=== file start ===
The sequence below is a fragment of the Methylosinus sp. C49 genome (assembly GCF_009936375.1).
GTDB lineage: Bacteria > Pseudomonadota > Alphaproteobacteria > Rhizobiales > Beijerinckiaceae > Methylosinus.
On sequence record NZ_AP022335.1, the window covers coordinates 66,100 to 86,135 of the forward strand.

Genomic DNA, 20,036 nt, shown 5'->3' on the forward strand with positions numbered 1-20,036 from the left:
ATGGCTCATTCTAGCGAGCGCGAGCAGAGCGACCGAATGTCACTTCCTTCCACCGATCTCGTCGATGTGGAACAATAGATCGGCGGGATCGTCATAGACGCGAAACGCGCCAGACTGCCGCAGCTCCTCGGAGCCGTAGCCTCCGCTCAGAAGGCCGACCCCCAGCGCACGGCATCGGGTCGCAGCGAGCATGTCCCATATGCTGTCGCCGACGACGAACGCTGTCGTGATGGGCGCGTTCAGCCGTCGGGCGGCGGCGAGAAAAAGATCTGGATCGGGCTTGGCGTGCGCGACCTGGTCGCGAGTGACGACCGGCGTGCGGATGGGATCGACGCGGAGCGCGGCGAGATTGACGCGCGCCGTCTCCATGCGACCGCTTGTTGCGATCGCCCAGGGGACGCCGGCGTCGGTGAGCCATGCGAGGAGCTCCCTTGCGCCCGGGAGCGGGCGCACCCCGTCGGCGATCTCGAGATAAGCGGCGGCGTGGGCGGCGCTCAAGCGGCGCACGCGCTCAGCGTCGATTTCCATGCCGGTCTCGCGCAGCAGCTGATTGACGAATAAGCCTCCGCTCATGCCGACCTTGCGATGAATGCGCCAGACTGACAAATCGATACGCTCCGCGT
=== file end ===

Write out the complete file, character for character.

The sequence below is a fragment of the Methylosinus sp. C49 genome (assembly GCF_009936375.1).
GTDB lineage: Bacteria > Pseudomonadota > Alphaproteobacteria > Rhizobiales > Beijerinckiaceae > Methylosinus.
On sequence record NZ_AP022335.1, the window covers coordinates 66,100 to 86,135 of the forward strand.

Genomic DNA, 20,036 nt, shown 5'->3' on the forward strand with positions numbered 1-20,036 from the left:
ATGGCTCATTCTAGCGAGCGCGAGCAGAGCGACCGAATGTCACTTCCTTCCACCGATCTCGTCGATGTGGAACAATAGATCGGCGGGATCGTCATAGACGCGAAACGCGCCAGACTGCCGCAGCTCCTCGGAGCCGTAGCCTCCGCTCAGAAGGCCGACCCCCAGCGCACGGCATCGGGTCGCAGCGAGCATGTCCCATATGCTGTCGCCGACGACGAACGCTGTCGTGATGGGCGCGTTCAGCCGTCGGGCGGCGGCGAGAAAAAGATCTGGATCGGGCTTGGCGTGCGCGACCTGGTCGCGAGTGACGACCGGCGTGCGGATGGGATCGACGCGGAGCGCGGCGAGATTGACGCGCGCCGTCTCCATGCGACCGCTTGTTGCGATCGCCCAGGGGACGCCGGCGTCGGTGAGCCATGCGAGGAGCTCCCTTGCGCCCGGGAGCGGGCGCACCCCGTCGGCGATCTCGAGATAAGCGGCGGCGTGGGCGGCGCTCAAGCGGCGCACGCGCTCAGCGTCGATTTCCATGCCGGTCTCGCGCAGCAGCTGATTGACGAATAAGCCTCCGCTCATGCCGACCTTGCGATGAATGCGCCAGACTGACAAATCGATACGCTCCGCGT